Design for wheel-back chair, Alexander Jackson Davis, watercolor, ca. 1845, MCNY 35.257.41, gift of Joseph B. Davis
Other watercolors and work by Davis at the Museum can be viewed in high resolution here.
Nine tracery-back chairs designed by Davis are known to have been produced in the late 1850s. Four are oak and are probably those commissioned for and used in the estate of John J. Herrick (1816 or 1817-1887) constructed between 1855 and 1859 in Tarrytown, New York. Herrick was a flour merchant who spent so much of his considerable wealth on the project that he was forced to sell the house, called Ericstan, in 1865. For over forty years, the building was used as a school for girls before being demolished in 1944. Records at the Metropolitan Museum of Art indicate that in 1853, Davis had eight armchairs, eight side chairs, a table and a bed frame made for Ericstan. The history and location of most of these objects is not known.
The chair in the Museum’s collection has the most complete provenance of the five known walnut examples, as it was donated in 1935 by Davis’s son, Joseph Beale Davis, who inherited it from his father. Tradition suggests that his father had so admired the design that he had the chair made for his own home. While that story is not at odds with the chair’s material, period of manufacture, or style, it is known that Joseph Davis took some liberties with his father’s history (in some cases adding dubious inscriptions to his father’s works on paper). Without any demonstrable evidence there is no way to be certain Alexander Jackson Davis commissioned this chair for his own use.
Much about this chair history remains in question, such as why and for whom the walnut versions were made. More examples may exist. There is no consensus on which manufacturers produced furniture designed by Davis and for how many years. There is much work to be done on Gothic Revival furniture in New York City and the United States as a whole, and its decline in popularity has resulted in gaps in our understanding of it. As scholarship advances, perhaps more furniture will be attributed to Davis and a more complete ownership history of these chairs will emerge. For now, befitting its style, much about this chair remains a beautiful mystery.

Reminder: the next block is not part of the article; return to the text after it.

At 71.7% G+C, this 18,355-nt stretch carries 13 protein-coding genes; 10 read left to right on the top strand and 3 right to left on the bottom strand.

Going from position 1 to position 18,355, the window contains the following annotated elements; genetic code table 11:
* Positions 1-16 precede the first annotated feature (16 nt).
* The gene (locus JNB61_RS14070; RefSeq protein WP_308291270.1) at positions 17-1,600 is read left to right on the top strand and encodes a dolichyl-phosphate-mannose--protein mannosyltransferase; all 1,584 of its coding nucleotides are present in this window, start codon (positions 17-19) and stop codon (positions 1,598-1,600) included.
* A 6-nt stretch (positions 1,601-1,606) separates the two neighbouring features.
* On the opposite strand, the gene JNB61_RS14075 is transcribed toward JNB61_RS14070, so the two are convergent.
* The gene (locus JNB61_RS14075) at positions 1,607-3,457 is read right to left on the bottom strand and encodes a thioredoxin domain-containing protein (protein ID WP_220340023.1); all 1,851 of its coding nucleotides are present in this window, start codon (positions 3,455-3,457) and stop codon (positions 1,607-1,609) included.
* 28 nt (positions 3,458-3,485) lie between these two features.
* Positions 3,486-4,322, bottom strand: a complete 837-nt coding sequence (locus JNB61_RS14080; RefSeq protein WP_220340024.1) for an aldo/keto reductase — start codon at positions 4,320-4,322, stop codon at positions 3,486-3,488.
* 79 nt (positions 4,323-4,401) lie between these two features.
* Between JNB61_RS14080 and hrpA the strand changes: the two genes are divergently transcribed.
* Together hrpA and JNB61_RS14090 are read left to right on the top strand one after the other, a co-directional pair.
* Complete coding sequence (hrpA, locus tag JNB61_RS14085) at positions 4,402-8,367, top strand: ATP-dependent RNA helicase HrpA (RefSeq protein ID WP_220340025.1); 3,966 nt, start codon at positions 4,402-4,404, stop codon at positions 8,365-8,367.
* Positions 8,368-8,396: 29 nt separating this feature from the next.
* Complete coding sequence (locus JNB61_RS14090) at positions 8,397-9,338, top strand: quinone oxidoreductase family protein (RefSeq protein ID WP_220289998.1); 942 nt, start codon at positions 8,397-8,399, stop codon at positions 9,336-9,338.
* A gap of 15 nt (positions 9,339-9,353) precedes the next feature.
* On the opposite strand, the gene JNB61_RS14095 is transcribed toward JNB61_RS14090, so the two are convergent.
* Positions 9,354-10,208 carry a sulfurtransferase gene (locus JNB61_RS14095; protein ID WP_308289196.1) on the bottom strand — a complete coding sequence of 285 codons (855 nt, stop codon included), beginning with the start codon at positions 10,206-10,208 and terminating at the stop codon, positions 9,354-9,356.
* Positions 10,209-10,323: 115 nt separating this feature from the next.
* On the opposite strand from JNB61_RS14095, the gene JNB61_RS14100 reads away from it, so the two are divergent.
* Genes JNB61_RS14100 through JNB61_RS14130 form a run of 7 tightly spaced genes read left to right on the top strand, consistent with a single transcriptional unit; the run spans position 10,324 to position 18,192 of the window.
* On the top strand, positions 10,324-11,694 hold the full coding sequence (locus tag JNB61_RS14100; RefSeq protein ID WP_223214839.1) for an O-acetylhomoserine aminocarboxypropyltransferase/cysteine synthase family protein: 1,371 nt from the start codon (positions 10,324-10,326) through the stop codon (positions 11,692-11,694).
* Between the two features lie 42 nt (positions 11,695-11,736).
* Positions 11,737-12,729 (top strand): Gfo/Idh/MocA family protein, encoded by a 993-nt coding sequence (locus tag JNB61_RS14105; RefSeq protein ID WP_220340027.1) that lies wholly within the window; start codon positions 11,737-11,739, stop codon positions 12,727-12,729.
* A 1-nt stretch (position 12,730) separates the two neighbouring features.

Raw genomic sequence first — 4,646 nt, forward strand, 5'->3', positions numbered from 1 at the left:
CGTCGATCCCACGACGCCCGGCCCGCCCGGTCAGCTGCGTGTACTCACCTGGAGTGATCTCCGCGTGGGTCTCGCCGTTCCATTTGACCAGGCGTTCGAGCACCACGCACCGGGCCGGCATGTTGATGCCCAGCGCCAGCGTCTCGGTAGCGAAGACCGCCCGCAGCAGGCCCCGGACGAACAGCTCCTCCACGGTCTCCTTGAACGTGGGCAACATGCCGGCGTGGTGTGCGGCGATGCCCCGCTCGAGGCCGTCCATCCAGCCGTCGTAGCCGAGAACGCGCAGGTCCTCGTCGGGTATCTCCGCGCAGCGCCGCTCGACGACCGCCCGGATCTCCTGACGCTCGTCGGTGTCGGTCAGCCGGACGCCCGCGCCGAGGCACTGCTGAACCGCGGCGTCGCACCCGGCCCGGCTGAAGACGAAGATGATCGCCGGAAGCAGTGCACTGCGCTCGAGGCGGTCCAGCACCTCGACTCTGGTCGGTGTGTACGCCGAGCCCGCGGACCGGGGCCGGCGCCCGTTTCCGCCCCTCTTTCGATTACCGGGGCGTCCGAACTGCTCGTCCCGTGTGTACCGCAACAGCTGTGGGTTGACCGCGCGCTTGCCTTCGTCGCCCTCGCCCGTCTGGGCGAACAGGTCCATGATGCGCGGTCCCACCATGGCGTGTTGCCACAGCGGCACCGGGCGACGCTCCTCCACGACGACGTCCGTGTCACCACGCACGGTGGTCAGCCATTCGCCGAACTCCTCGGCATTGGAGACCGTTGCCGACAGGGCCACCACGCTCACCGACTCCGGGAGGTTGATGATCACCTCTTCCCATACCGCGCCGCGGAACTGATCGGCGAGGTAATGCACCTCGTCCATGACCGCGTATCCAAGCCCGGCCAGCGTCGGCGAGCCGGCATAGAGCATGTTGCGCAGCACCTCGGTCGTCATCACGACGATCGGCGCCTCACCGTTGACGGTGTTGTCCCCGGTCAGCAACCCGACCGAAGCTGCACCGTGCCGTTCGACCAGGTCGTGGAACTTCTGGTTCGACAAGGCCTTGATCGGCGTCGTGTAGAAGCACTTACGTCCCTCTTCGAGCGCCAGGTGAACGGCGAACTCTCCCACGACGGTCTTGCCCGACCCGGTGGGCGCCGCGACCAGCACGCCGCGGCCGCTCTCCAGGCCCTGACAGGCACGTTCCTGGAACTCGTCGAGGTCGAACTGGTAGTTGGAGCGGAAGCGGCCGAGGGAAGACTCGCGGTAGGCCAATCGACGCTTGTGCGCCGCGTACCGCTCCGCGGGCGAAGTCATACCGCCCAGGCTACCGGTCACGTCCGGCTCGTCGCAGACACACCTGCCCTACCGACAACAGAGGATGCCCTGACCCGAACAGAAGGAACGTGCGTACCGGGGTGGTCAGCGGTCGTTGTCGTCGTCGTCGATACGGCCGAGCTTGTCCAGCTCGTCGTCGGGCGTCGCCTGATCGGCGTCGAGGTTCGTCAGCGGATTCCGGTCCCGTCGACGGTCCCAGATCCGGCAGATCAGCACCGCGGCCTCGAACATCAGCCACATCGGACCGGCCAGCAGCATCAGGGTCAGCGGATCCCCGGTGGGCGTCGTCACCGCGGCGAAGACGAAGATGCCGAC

The most recent examination of Davis is Amelia Peck, Alexander Jackson Davis: American Architect 1803-1892, ex. cat. Metropolitan Museum of Art, 1992.
 A recent, well-illustrated resource on the Gothic Revival style in the United States by David B. Warren, Stuart P. Feld and Elizabeth Feld, In Pointed Style: The Gothic Revival in America, 1800-1860, ex. cat. Hirschl & Adler Galleries, New York, 2006.
 They are not all identical in form or material. One is in the collection of the Metropolitan Museum of Art (2007.472) which has another on loan from the descendants of Jane Davies, a scholar who published numerous works on Davis in the second half of the twentieth century. One is in the collection of the High Museum of Art (1981.1000.46) and a fourth was published as in a private collection in New York City in 1987. See: Henry Hawley, “American Furniture of the Mid-Nineteenth Century,” The Bulletin of the Cleveland Museum of Art, vol. 74., no. 5 (May 1987): 186-215, p. 191. The provenance of the five known walnut examples is even less clear. Two are at the Metropolitan Museum of Art (2007.472 and a loan from Davies’ descendants), one at the Brooklyn Museum of Art (2013.1.1), and another at the Cleveland Museum of Art (1986.11). A walnut example appeared on the New York City market in 2013 from the collection of David Parker, and is presumably now in a private collection.
 See Metropolitan Museum of Art 1918.104.22.168, a watercolor by Davis of Ericstan.
 Katharine Morrison McClinton, “Furniture and interiors designed by A.J. Davis,” Connoisseur (June 1969): 54-61, p. 59.